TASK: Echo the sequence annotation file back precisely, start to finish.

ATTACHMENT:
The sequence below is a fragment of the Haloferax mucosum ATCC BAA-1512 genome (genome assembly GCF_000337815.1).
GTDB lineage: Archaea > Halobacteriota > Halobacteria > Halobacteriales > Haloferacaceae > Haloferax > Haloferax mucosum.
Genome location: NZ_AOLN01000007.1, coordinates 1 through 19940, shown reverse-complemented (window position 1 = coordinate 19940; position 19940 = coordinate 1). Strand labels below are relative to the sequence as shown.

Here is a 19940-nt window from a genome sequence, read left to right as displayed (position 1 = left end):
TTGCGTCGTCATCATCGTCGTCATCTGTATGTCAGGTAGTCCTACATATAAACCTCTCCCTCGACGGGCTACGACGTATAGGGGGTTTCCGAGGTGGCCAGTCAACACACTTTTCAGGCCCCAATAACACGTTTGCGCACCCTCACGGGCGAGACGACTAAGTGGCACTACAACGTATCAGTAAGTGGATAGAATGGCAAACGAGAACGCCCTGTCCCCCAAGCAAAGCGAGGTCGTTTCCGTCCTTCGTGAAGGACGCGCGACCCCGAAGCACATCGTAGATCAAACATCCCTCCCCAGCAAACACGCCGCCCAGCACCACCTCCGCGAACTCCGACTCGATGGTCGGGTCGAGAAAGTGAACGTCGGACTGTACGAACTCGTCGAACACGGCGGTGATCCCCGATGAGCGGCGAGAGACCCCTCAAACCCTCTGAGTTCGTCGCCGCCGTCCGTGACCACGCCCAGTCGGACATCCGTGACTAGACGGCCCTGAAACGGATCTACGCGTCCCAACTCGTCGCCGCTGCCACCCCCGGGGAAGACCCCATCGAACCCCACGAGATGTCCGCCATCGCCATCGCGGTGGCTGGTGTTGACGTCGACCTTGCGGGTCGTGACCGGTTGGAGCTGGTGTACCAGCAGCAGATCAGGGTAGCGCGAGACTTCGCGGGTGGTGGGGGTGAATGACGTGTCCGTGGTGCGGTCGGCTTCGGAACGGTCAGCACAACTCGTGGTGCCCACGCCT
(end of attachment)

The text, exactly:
The sequence below is a fragment of the Haloferax mucosum ATCC BAA-1512 genome (genome assembly GCF_000337815.1).
GTDB lineage: Archaea > Halobacteriota > Halobacteria > Halobacteriales > Haloferacaceae > Haloferax > Haloferax mucosum.
Genome location: NZ_AOLN01000007.1, coordinates 1 through 19940, shown reverse-complemented (window position 1 = coordinate 19940; position 19940 = coordinate 1). Strand labels below are relative to the sequence as shown.

Here is a 19940-nt window from a genome sequence, read left to right as displayed (position 1 = left end):
TTGCGTCGTCATCATCGTCGTCATCTGTATGTCAGGTAGTCCTACATATAAACCTCTCCCTCGACGGGCTACGACGTATAGGGGGTTTCCGAGGTGGCCAGTCAACACACTTTTCAGGCCCCAATAACACGTTTGCGCACCCTCACGGGCGAGACGACTAAGTGGCACTACAACGTATCAGTAAGTGGATAGAATGGCAAACGAGAACGCCCTGTCCCCCAAGCAAAGCGAGGTCGTTTCCGTCCTTCGTGAAGGACGCGCGACCCCGAAGCACATCGTAGATCAAACATCCCTCCCCAGCAAACACGCCGCCCAGCACCACCTCCGCGAACTCCGACTCGATGGTCGGGTCGAGAAAGTGAACGTCGGACTGTACGAACTCGTCGAACACGGCGGTGATCCCCGATGAGCGGCGAGAGACCCCTCAAACCCTCTGAGTTCGTCGCCGCCGTCCGTGACCACGCCCAGTCGGACATCCGTGACTAGACGGCCCTGAAACGGATCTACGCGTCCCAACTCGTCGCCGCTGCCACCCCCGGGGAAGACCCCATCGAACCCCACGAGATGTCCGCCATCGCCATCGCGGTGGCTGGTGTTGACGTCGACCTTGCGGGTCGTGACCGGTTGGAGCTGGTGTACCAGCAGCAGATCAGGGTAGCGCGAGACTTCGCGGGTGGTGGGGGTGAATGACGTGTCCGTGGTGCGGTCGGCTTCGGAACGGTCAGCACAACTCGTGGTGCCCACGCCT